If you are not familiar with Matlab, please start reviewing this now. We will use this extensively throughout the course. My wiki page may be useful to help you learn Matlab.
- Classes will be recorded, and streaming video of lectures will be made available within ~2 days of the lecture. See the schedule page for streaming video and lecture notes.
- Instructor: , Assistant Professor of Chemical Engineering
- Office: INSCC 360
- (801) 585-1246
- Required Text: Multicomponent Mass Transfer, Ross Taylor & R. Krishna, ISBN: 0471574171 NOTE: this text book is out of print. If you are unable to obtain a copy for a reasonable cost, I will provide supplemental information to you. Also note that portions of this book are available on google books. Additionally, there is a copy on reserve at the Marriot Library.
- Supplemental text books:
- Transport Phenomena – Bird, Stewart & Lightfoot
- Mass Transfer in Multicomponent Mixtures – Wesselingh & Krishna
- College of engineering guidelines discusses withdrawal policies, ADA policies, etc.
- Understand the origins of mass transfer and its relationship to the equations governing conservation of mass, momentum, and energy.
- Provide students with a sound background in the fundamentals of multicomponent mass transfer.
- Provide exposure to simplified models for mass transfer in laminar and turbulent flows, along with algorithms to implement such models.
- A working knowledge of vector calculus, particularly gradient and divergence operators.
- A working knowledge of fluid mechanics including the Navier Stokes equations.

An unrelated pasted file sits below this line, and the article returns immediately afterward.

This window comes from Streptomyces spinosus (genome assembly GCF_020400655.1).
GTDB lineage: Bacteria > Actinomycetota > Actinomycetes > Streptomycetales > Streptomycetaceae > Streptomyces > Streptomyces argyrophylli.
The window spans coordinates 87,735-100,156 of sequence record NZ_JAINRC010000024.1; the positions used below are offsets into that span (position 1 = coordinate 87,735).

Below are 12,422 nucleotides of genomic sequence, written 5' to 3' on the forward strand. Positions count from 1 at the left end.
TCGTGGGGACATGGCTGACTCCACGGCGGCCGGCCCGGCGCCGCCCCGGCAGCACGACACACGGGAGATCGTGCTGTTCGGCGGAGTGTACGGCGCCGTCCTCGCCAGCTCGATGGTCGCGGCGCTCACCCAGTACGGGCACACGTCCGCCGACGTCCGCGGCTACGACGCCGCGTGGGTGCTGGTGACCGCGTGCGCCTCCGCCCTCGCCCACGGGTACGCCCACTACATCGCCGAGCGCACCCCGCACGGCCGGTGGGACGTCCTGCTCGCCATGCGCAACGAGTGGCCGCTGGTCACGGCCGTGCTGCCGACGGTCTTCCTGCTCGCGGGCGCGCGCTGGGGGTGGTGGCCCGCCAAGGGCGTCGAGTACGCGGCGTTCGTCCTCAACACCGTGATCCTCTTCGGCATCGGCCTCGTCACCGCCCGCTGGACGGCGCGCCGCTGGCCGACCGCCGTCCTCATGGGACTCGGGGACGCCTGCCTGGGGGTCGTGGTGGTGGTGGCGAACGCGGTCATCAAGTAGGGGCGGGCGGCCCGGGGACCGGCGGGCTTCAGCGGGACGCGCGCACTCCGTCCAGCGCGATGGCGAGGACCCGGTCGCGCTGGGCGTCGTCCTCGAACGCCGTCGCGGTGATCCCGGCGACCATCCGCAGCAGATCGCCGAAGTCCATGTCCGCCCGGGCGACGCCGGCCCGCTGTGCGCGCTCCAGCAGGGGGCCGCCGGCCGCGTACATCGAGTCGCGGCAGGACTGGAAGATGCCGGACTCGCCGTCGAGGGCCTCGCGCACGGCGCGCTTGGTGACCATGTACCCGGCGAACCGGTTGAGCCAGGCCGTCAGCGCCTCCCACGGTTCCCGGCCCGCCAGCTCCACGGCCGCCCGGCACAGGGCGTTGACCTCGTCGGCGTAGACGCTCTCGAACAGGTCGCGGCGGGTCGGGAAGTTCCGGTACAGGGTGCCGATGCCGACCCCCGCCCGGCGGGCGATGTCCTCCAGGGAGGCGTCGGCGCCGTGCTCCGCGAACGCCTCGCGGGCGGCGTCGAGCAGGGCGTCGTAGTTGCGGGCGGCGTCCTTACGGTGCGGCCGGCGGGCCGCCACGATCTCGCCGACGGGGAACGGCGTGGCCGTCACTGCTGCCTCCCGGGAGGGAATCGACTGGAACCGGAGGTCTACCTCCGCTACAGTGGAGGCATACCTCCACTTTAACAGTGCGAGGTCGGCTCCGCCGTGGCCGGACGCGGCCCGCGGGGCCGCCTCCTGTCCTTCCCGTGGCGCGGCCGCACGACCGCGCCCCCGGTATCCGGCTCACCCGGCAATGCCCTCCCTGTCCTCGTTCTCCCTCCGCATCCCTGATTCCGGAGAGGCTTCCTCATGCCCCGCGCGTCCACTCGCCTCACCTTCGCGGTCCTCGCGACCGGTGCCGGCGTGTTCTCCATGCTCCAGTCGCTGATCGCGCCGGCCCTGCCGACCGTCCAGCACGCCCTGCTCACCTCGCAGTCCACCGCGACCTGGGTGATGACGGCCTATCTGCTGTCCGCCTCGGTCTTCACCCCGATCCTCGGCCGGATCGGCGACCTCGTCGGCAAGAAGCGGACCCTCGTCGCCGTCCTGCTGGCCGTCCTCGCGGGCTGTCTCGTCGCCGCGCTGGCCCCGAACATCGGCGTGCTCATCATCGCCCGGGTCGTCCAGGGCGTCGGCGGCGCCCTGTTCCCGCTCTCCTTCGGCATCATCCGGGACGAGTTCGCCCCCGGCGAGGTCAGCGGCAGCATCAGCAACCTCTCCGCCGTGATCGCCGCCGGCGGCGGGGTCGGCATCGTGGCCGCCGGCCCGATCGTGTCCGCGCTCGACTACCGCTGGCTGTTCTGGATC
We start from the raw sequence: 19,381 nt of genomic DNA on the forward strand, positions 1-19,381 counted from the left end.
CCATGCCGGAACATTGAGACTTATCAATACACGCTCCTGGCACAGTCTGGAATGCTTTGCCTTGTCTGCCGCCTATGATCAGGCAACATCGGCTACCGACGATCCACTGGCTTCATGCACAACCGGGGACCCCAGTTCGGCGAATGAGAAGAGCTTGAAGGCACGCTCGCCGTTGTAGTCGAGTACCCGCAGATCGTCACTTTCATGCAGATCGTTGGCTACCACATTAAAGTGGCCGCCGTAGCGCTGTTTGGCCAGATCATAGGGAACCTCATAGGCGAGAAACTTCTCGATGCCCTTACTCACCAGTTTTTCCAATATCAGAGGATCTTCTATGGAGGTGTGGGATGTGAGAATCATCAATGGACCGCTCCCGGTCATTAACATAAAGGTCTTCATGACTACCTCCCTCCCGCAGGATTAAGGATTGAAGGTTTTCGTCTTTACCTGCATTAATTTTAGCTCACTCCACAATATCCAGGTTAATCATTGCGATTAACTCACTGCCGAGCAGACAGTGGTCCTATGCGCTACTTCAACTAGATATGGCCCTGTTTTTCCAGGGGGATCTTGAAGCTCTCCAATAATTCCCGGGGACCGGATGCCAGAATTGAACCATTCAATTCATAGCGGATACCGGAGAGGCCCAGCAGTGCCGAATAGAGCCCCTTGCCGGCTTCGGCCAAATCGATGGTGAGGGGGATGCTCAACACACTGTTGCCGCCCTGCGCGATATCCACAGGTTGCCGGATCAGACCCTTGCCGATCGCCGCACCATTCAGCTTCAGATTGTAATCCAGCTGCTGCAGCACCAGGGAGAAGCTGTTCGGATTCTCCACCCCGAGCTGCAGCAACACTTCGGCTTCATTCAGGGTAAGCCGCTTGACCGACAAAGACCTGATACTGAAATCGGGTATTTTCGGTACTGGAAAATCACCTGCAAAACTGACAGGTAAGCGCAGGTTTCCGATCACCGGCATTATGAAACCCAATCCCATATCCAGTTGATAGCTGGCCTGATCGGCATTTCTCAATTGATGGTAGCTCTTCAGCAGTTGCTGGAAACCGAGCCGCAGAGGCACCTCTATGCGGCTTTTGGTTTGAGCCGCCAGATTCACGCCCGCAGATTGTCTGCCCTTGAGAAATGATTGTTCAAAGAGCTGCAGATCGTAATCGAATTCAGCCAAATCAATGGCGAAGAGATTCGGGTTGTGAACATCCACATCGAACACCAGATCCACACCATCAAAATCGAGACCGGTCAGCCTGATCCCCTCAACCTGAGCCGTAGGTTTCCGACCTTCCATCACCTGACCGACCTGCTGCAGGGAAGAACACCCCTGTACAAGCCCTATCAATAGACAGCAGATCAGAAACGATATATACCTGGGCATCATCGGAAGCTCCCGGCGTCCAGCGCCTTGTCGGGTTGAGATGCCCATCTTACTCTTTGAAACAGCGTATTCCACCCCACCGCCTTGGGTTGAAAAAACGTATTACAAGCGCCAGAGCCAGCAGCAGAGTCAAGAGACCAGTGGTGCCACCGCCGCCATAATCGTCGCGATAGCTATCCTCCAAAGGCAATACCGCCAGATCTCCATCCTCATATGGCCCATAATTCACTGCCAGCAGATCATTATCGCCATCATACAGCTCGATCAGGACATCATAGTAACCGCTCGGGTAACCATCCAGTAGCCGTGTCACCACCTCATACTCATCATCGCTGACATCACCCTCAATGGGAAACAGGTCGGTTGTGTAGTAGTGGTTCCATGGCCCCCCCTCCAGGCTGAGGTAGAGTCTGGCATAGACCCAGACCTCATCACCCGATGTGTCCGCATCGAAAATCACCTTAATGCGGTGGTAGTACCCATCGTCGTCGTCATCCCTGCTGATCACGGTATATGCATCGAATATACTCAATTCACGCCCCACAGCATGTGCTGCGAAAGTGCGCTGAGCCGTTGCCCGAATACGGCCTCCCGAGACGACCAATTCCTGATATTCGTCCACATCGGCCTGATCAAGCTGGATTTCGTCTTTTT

- Knowledge of equations of state, thermodynamics, and chemical kinetics.
- Many homework assignments will involve a significant amount of linear algebra as well as systems of ODEs.
- This class covers coupled physical problems that often preclude simple analytic solutions. For this reason, we will make use of software packages to help solve problems. Students should be proficient in a software package such as MATLAB (preferred) or Python to use for homework, projects, and exams.
- In-class examples as well as solutions to homework will be posted in MATLAB.
- I maintain a wiki that discusses how to use Matlab as well as several basic concepts of numerical analysis. Feel free to visit and contribute to the content there.
Teaching / Learning Philosophy
I have high expectations of all students, but particularly of graduate students. I expect that you will work hard to learn the material, and take personal responsibility for your learning.
I am here to help you learn the material, and will do my best in that regard. I am happy to meet with you outside of class, and strongly encourage you to ask questions in and out of class on any concepts that are unclear to you.
- Homework assignments are intended to help students solidify concepts discussed in class, or explore concepts not fully addressed in class. I expect that you will put significant effort into completing homework assignments, and encourage you to ask questions in and out of class.
- Assignments are due by the beginning of class on the day indicated.
- Homework solutions should be written up well, with a concise description of the problem as well as the full solution procedure. Include assumptions made in formulating the solution as well as a concise outline of the algorithm for numerically intensive homework problems.
- You are encouraged to work together and discuss problems, but each student must submit his/her own work. Copying others’ work is plagiarism and will not be tolerated. Consequences of cheating and plagiarism include failure in this class and possible dismissal from the university. Anything you use in your solution for homework should be properly cited if it does not represent your own work.
- LaTeX is a very good (and free) typesetting package that is ideal for many equations, cross-references, etc. I highly suggest using it for your dissertation and any technical papers you write. You may also want to consider using it for your homework. See here for an example. Also, LyX is a very good GUI front-end for LaTeX. If you are a bit intimidated by LaTeX, try LyX.
Tentative grading policy:
- Homework – 35%
- Midterm exams – 20% each
- Final Exam – 25%